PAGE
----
Senate Republicans recognize that while this is not a long-term solution for small businesses, it will provide a measure of relief to employers as they face the hardships imposed by the minimum wage increase.
For more information on the Minimum Wage Credit and how to calculate this credit, visit tax.illinois.gov.
Stay safe as you keep warm this winter
As temperatures drop, the Office of the State Fire Marshal encourages residents to have their furnaces checked and to make sure carbon monoxide and smoke detectors are working properly.
Heating equipment is a leading cause of fires in U.S. homes, which accounted for 15 percent of all reported home fires in 2012-2016 and 19 percent of home fire deaths, according to the National Fire Protection Association. Furthermore, failing or unmaintained heating equipment can also lead to accidental carbon monoxide fatalities.
According to the Centers for Disease Control and Prevention, carbon monoxide is an odorless, colorless gas that is found in fumes produced when you burn fuel in places such as fireplaces and furnaces.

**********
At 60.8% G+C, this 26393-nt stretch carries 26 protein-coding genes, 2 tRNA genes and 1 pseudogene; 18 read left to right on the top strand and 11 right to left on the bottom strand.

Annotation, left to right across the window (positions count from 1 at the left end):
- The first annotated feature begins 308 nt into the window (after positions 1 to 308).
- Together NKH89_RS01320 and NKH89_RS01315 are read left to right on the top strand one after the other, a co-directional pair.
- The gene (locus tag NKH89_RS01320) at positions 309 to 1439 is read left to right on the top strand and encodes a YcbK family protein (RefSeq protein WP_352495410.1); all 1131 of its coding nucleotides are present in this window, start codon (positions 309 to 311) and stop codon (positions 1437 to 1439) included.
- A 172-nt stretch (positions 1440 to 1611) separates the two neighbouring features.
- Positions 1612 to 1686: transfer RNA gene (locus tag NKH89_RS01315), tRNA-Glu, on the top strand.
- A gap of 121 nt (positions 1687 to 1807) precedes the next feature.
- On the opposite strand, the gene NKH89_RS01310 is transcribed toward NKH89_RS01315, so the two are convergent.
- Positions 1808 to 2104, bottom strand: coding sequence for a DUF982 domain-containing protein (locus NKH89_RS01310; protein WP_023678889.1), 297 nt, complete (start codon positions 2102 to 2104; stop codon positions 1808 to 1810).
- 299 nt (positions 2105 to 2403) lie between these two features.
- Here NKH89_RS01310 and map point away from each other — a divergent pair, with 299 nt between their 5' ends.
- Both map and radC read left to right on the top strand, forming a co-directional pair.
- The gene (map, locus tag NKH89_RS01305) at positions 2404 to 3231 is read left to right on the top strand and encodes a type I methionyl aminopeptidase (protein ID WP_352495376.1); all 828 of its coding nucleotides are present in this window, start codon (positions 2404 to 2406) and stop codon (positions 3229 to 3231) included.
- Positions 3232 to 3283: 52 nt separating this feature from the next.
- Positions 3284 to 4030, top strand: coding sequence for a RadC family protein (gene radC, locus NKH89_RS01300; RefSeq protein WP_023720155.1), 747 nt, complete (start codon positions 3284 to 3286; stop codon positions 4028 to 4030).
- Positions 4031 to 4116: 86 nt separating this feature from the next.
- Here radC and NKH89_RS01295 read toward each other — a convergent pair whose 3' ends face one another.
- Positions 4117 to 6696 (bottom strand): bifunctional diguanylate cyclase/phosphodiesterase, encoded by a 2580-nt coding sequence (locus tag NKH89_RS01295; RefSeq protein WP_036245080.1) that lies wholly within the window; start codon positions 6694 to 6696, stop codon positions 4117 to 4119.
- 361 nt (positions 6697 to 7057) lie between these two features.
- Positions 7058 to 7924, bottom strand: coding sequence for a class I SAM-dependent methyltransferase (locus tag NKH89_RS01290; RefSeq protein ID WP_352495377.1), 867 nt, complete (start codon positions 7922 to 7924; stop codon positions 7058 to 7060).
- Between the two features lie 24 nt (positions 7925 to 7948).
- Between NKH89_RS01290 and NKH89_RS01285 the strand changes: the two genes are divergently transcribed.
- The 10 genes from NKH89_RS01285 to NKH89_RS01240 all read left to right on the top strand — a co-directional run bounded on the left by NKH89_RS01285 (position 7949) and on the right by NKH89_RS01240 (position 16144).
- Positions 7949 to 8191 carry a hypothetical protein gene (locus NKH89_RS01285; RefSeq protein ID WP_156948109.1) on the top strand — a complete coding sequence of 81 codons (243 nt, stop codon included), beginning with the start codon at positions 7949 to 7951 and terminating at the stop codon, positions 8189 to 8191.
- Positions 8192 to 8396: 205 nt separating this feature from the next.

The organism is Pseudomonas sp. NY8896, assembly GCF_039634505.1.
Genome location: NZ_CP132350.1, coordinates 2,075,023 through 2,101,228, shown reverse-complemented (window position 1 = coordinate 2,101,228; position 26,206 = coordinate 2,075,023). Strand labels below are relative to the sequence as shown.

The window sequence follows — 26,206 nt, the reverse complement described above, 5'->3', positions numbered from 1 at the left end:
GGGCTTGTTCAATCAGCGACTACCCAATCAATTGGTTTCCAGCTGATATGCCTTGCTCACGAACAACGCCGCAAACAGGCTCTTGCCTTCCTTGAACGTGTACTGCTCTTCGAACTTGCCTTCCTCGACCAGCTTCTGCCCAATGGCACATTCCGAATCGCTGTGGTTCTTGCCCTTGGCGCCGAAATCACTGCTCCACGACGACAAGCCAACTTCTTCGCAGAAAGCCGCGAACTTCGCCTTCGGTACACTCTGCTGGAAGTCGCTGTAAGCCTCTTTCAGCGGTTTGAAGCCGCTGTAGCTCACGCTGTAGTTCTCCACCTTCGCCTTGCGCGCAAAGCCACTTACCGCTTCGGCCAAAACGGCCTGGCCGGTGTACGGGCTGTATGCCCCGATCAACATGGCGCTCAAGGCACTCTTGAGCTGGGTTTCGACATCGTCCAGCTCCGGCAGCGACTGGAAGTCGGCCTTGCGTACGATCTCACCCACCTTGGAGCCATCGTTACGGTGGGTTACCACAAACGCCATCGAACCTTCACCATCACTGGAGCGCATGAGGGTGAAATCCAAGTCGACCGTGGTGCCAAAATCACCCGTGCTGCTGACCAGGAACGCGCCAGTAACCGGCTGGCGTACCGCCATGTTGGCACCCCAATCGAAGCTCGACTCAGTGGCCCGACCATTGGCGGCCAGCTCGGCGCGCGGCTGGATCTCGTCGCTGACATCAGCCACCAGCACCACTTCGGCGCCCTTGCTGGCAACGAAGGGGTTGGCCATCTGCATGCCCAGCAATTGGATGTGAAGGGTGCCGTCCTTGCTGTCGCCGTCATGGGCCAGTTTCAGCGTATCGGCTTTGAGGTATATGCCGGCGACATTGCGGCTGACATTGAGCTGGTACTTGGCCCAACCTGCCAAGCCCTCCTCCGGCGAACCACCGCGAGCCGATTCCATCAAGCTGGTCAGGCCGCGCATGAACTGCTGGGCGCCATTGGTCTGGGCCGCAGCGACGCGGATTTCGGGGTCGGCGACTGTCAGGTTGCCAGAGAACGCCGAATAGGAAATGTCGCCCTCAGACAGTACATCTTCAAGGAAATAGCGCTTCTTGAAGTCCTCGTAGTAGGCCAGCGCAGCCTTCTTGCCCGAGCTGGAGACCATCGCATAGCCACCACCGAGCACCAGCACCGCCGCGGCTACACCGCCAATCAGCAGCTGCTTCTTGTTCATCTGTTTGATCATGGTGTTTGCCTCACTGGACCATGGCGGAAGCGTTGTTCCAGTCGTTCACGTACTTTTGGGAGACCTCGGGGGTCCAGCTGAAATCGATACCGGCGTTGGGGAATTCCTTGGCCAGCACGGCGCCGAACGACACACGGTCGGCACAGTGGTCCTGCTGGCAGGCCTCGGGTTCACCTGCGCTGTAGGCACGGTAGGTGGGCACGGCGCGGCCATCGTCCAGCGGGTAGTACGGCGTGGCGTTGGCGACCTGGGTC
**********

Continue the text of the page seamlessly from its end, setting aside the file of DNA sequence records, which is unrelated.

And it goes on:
"Carbon monoxide fatalities rise during the winter months, and these alarms, when working, will give you a warning and let you know to leave your home when levels are too high. Never use a gas generator, grill, oven or range to heat the inside of your home," states Illinois State Fire Marshal Matt Perez.
To help keep your home safe this winter, consider these winter heating safety tips provided by the Office of the State Fire Marshal:
- Have heating equipment and chimneys cleaned and inspected every year by a qualified professional; change furnace filters frequently. • Have a qualified professional to install stationary space heating equipment, water heaters, or central heating equipment according to the local codes and manufacturers' instructions.
• Keep interior and exterior air vents clear of blockages or obstructions.
• Keep anything that can burn at least three feet away from heating equipment, like a furnace, fireplace, wood stove, or portable space heater.
• Make sure the fireplace has a sturdy screen to stop sparks from flying into the room. Ashes should be cool before being placed into a metal container. Keep the container a safe distance away from your home.
• Create a three-foot “kid-free zone” around open fires and space heaters.
• Test smoke and carbon monoxide alarms at least once a month and be familiar with the sounds they make.
• Never use an oven or range to heat your home.
• Remember to turn off portable or space heaters when leaving the room or going to bed.
• Install carbon monoxide and smoke detectors on each floor of your home and within 15 feet of each sleeping area.
• Carbon monoxide detectors have a limited life span, so check the manufacturer’s instructions for information on replacement.